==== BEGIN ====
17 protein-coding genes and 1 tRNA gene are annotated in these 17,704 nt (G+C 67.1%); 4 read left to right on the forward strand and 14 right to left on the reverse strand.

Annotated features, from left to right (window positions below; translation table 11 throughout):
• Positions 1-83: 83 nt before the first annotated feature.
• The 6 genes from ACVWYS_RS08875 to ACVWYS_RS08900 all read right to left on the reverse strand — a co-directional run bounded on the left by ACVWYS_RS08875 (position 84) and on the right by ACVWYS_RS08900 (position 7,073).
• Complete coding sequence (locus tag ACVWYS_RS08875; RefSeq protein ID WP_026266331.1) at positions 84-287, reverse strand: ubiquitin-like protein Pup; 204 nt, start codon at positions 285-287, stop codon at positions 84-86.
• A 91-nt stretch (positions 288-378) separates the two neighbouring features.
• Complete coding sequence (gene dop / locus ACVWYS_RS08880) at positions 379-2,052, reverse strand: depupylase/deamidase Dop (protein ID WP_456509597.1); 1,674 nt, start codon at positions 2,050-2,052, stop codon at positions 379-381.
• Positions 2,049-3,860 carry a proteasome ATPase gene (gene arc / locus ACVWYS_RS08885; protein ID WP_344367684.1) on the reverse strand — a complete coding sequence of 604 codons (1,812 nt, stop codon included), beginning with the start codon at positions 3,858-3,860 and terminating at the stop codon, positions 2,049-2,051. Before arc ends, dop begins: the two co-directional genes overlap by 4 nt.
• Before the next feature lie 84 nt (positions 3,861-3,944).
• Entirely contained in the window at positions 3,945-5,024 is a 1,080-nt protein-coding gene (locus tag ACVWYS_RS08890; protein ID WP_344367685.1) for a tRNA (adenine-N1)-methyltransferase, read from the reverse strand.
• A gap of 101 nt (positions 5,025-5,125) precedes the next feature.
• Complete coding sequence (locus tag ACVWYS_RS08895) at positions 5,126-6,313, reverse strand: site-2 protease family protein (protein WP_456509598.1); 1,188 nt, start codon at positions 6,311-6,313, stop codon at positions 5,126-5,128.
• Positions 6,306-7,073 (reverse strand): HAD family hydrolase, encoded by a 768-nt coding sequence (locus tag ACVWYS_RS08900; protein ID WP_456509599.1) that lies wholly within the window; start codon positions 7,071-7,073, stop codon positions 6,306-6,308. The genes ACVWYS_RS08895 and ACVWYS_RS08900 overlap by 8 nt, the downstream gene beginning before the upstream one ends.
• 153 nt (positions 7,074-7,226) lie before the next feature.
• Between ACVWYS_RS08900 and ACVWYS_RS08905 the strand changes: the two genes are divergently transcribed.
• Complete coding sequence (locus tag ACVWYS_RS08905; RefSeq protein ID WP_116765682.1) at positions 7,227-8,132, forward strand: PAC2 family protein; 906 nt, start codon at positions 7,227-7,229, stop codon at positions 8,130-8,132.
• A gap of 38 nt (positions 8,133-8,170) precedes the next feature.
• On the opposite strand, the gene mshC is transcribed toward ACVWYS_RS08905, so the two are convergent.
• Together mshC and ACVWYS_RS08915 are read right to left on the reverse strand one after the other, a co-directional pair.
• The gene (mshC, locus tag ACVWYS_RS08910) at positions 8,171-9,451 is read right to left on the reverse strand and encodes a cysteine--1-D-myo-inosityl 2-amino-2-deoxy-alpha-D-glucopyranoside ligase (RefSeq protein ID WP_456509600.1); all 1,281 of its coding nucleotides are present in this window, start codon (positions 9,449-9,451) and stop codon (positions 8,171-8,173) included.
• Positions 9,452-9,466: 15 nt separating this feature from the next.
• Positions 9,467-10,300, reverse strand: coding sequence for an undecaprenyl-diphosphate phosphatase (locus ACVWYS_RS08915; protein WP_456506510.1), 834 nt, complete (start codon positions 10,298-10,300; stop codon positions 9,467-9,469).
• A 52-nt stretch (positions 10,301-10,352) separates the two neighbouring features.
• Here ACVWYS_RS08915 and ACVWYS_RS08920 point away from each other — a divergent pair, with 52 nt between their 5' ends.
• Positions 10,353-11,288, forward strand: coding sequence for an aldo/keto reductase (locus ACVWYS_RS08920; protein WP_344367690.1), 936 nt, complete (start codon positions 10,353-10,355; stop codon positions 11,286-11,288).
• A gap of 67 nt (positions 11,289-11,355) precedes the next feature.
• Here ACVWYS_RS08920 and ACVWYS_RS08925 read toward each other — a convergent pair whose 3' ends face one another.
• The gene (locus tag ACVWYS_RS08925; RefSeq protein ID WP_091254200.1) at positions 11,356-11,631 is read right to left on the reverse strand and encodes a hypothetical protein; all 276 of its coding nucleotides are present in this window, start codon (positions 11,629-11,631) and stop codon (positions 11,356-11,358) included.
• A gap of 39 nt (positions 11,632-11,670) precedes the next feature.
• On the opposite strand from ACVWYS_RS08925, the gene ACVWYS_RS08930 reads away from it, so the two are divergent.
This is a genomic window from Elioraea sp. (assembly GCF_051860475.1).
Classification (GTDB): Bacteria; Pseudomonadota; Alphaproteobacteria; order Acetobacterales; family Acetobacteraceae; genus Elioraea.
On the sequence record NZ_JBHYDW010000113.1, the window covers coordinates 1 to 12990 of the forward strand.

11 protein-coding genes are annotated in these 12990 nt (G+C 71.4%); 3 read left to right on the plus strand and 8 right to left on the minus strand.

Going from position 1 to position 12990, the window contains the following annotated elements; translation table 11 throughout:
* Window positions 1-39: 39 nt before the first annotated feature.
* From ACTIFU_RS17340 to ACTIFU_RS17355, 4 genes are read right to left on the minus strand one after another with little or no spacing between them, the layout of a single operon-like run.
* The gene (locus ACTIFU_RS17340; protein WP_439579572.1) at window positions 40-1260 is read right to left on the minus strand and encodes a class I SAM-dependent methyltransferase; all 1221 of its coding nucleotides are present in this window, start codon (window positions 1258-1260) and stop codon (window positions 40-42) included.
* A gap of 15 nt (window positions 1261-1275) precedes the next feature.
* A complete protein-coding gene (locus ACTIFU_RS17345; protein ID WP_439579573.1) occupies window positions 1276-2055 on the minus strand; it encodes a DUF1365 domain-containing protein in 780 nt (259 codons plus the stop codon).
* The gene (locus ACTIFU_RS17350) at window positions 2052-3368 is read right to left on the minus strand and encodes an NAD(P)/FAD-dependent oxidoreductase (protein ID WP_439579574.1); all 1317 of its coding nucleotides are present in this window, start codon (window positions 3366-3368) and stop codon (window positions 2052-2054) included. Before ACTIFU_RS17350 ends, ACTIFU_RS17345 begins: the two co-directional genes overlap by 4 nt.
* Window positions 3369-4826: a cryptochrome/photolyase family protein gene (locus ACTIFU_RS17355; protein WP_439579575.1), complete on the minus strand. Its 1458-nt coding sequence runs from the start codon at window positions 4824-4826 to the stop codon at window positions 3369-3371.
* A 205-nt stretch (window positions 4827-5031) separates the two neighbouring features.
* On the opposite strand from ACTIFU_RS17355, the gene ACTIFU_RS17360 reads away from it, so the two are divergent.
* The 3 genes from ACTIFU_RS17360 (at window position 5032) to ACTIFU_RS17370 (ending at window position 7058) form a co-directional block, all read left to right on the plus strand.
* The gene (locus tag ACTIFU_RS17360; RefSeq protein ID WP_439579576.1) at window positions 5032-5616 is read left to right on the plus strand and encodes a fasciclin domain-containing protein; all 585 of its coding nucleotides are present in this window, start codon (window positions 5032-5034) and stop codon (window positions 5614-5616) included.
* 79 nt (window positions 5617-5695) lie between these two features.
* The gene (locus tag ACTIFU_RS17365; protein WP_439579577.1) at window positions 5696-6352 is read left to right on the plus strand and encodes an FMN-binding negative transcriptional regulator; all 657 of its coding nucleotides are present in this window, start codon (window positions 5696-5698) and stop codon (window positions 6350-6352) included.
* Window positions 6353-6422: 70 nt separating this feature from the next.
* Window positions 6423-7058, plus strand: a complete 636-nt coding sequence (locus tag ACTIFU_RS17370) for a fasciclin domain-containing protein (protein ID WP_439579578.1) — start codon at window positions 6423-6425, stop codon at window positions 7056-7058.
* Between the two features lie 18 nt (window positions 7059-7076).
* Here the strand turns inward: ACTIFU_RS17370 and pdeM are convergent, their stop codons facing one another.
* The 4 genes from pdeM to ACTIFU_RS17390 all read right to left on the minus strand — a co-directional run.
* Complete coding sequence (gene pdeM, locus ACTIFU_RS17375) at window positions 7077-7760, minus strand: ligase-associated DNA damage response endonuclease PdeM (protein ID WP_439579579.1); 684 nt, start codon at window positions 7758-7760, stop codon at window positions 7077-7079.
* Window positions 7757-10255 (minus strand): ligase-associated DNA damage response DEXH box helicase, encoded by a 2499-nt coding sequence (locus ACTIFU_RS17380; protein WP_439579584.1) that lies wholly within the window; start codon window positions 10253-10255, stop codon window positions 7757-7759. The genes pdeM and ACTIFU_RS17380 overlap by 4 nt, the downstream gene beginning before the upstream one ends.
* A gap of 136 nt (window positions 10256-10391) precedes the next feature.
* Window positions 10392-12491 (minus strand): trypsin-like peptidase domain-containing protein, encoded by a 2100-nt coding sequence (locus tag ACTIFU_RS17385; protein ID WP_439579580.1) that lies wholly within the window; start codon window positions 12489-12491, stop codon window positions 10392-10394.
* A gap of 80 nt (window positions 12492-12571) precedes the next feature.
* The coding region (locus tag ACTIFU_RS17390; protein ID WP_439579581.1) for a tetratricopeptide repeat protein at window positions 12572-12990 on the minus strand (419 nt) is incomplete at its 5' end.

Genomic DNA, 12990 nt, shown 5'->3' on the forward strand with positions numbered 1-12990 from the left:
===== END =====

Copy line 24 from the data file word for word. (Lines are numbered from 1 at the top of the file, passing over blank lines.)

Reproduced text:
• Here ACVWYS_RS08915 and ACVWYS_RS08920 point away from each other — a divergent pair, with 52 nt between their 5' ends.